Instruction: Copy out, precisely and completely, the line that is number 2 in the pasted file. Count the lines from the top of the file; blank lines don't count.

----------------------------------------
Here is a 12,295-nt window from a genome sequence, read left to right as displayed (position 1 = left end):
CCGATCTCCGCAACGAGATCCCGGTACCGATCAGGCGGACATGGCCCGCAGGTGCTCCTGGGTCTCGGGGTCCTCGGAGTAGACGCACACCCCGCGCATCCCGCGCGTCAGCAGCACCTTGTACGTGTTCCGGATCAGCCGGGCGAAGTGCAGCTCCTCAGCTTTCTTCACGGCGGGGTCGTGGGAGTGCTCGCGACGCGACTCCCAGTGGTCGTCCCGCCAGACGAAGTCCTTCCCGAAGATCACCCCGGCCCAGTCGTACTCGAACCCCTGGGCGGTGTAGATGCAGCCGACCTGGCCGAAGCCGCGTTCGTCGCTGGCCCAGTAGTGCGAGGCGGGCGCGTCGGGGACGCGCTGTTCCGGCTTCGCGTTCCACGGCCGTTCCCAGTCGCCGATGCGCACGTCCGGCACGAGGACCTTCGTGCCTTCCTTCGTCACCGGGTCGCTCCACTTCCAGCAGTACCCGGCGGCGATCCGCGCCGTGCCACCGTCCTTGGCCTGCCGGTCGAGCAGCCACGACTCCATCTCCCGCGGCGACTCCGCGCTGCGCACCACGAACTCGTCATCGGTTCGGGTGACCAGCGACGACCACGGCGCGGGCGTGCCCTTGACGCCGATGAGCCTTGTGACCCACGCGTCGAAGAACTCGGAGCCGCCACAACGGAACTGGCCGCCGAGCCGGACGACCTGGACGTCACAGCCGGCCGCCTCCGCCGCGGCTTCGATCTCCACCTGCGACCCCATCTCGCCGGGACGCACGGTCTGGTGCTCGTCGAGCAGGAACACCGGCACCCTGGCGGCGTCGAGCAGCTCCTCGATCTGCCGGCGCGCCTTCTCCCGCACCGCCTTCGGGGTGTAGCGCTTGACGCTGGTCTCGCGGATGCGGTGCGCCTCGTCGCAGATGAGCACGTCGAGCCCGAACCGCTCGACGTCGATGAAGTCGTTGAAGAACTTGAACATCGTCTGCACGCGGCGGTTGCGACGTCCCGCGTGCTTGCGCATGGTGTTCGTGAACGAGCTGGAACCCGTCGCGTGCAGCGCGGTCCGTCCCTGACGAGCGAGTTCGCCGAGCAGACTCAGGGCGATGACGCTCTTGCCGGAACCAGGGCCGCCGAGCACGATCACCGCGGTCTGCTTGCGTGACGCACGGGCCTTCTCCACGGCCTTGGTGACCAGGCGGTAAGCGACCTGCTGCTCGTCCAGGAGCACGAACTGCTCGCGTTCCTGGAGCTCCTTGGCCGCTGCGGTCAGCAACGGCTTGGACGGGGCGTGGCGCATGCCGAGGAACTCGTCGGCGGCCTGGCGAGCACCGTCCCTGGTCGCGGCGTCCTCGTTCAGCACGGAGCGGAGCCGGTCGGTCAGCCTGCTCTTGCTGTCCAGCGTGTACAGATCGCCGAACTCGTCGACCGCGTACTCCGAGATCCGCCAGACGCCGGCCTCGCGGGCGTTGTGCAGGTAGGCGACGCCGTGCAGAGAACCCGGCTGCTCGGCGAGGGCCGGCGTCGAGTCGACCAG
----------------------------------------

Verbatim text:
CCGATCTCCGCAACGAGATCCCGGTACCGATCAGGCGGACATGGCCCGCAGGTGCTCCTGGGTCTCGGGGTCCTCGGAGTAGACGCACACCCCGCGCATCCCGCGCGTCAGCAGCACCTTGTACGTGTTCCGGATCAGCCGGGCGAAGTGCAGCTCCTCAGCTTTCTTCACGGCGGGGTCGTGGGAGTGCTCGCGACGCGACTCCCAGTGGTCGTCCCGCCAGACGAAGTCCTTCCCGAAGATCACCCCGGCCCAGTCGTACTCGAACCCCTGGGCGGTGTAGATGCAGCCGACCTGGCCGAAGCCGCGTTCGTCGCTGGCCCAGTAGTGCGAGGCGGGCGCGTCGGGGACGCGCTGTTCCGGCTTCGCGTTCCACGGCCGTTCCCAGTCGCCGATGCGCACGTCCGGCACGAGGACCTTCGTGCCTTCCTTCGTCACCGGGTCGCTCCACTTCCAGCAGTACCCGGCGGCGATCCGCGCCGTGCCACCGTCCTTGGCCTGCCGGTCGAGCAGCCACGACTCCATCTCCCGCGGCGACTCCGCGCTGCGCACCACGAACTCGTCATCGGTTCGGGTGACCAGCGACGACCACGGCGCGGGCGTGCCCTTGACGCCGATGAGCCTTGTGACCCACGCGTCGAAGAACTCGGAGCCGCCACAACGGAACTGGCCGCCGAGCCGGACGACCTGGACGTCACAGCCGGCCGCCTCCGCCGCGGCTTCGATCTCCACCTGCGACCCCATCTCGCCGGGACGCACGGTCTGGTGCTCGTCGAGCAGGAACACCGGCACCCTGGCGGCGTCGAGCAGCTCCTCGATCTGCCGGCGCGCCTTCTCCCGCACCGCCTTCGGGGTGTAGCGCTTGACGCTGGTCTCGCGGATGCGGTGCGCCTCGTCGCAGATGAGCACGTCGAGCCCGAACCGCTCGACGTCGATGAAGTCGTTGAAGAACTTGAACATCGTCTGCACGCGGCGGTTGCGACGTCCCGCGTGCTTGCGCATGGTGTTCGTGAACGAGCTGGAACCCGTCGCGTGCAGCGCGGTCCGTCCCTGACGAGCGAGTTCGCCGAGCAGACTCAGGGCGATGACGCTCTTGCCGGAACCAGGGCCGCCGAGCACGATCACCGCGGTCTGCTTGCGTGACGCACGGGCCTTCTCCACGGCCTTGGTGACCAGGCGGTAAGCGACCTGCTGCTCGTCCAGGAGCACGAACTGCTCGCGTTCCTGGAGCTCCTTGGCCGCTGCGGTCAGCAACGGCTTGGACGGGGCGTGGCGCATGCCGAGGAACTCGTCGGCGGCCTGGCGAGCACCGTCCCTGGTCGCGGCGTCCTCGTTCAGCACGGAGCGGAGCCGGTCGGTCAGCCTGCTCTTGCTGTCCAGCGTGTACAGATCGCCGAACTCGTCGACCGCGTACTCCGAGATCCGCCAGACGCCGGCCTCGCGGGCGTTGTGCAGGTAGGCGACGCCGTGCAGAGAACCCGGCTGCTCGGCGAGGGCCGGCGTCGAGTCGACCAG